During the rule of the Khmer Rouge between 1975 and 1979, Cambodia’s legal system was completely destroyed.

Legislators, judges, prosecutors, lawyers, and other intellectuals were executed by the Khmer Rouge or were deceased as a result of starvation, disease, or forced labor. Law books were burned, and courthouses were converted to slaughterhouses. Only a handful of legal personnel were known to have survived the brutal period. As a result, the country faced and continues to face a severe shortage of lawyers and trained professionals with the ability to provide legal services to the indigent.

Recognizing this need, the Cambodian Defenders Project was established in 1994 by foreign experts, which trained legal defenders to represent imprisoned Cambodians who could not afford to pay for legal services. These trained defenders provided the first legal aid service in over two decades, and they subsequently became lawyers after the Bar Association of the Kingdom of Cambodia started admitting lawyers in 1995.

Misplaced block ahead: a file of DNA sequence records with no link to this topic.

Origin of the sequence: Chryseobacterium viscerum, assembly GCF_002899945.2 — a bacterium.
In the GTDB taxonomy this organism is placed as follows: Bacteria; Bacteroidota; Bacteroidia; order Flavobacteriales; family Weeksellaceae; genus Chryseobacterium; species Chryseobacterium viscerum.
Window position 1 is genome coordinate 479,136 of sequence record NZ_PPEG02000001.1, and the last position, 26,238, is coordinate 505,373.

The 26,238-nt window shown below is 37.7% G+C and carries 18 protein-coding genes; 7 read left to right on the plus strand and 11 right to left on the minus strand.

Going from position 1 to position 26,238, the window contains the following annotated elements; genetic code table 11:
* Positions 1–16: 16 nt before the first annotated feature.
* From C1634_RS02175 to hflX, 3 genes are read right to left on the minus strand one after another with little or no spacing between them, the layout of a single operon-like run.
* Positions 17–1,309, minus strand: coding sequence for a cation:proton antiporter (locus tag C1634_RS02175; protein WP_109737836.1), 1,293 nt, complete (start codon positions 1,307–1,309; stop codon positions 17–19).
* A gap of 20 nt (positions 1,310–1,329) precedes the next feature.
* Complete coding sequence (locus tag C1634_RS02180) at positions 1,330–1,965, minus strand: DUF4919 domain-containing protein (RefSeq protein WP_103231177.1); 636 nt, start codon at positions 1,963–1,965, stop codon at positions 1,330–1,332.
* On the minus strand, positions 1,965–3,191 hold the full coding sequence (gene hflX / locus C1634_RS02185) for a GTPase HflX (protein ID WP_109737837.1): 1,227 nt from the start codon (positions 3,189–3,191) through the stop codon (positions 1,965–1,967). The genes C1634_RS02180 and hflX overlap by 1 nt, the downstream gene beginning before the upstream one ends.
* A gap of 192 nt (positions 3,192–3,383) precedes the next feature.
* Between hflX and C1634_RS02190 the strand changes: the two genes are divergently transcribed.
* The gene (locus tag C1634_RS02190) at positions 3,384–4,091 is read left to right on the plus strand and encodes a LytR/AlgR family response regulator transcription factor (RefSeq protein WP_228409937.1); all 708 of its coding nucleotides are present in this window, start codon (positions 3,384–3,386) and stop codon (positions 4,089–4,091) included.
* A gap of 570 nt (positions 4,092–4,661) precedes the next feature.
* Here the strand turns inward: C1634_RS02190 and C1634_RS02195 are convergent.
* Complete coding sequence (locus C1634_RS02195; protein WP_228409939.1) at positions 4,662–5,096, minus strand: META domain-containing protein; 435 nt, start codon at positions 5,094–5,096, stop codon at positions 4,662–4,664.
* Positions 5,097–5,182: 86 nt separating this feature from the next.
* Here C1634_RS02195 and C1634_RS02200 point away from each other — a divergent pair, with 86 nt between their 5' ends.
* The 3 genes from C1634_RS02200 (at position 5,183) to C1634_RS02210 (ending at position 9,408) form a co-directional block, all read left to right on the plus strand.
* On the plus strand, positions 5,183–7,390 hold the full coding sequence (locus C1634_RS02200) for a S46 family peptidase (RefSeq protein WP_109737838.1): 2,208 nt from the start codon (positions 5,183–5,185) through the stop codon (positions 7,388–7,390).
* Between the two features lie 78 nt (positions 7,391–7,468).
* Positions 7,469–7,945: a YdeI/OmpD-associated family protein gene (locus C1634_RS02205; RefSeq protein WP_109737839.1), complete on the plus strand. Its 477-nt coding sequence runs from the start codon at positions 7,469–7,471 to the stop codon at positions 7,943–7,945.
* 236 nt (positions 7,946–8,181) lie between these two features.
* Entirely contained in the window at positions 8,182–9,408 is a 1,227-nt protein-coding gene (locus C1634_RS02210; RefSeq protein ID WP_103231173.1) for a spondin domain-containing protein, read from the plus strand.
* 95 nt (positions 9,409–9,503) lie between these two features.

LAC was established in December 1995 as a Khmer-run initiative to provide legal services for the poor, with its main office in Phnom Penh and various branch offices around the country. In 1996, LAC handled over 690 criminal and civil cases, which grew to 2,500 cases within 4 years. 

The organization faced tremendous financial difficulty in 2016 as a result of the changing situation of Cambodia and priorities of donors, leading to the closure of many of its branch offices. However, it has continued to provide legal services around the country to the best of its abilities, and LAC strives to ensure that it fulfills its mission of supporting and protecting those in need.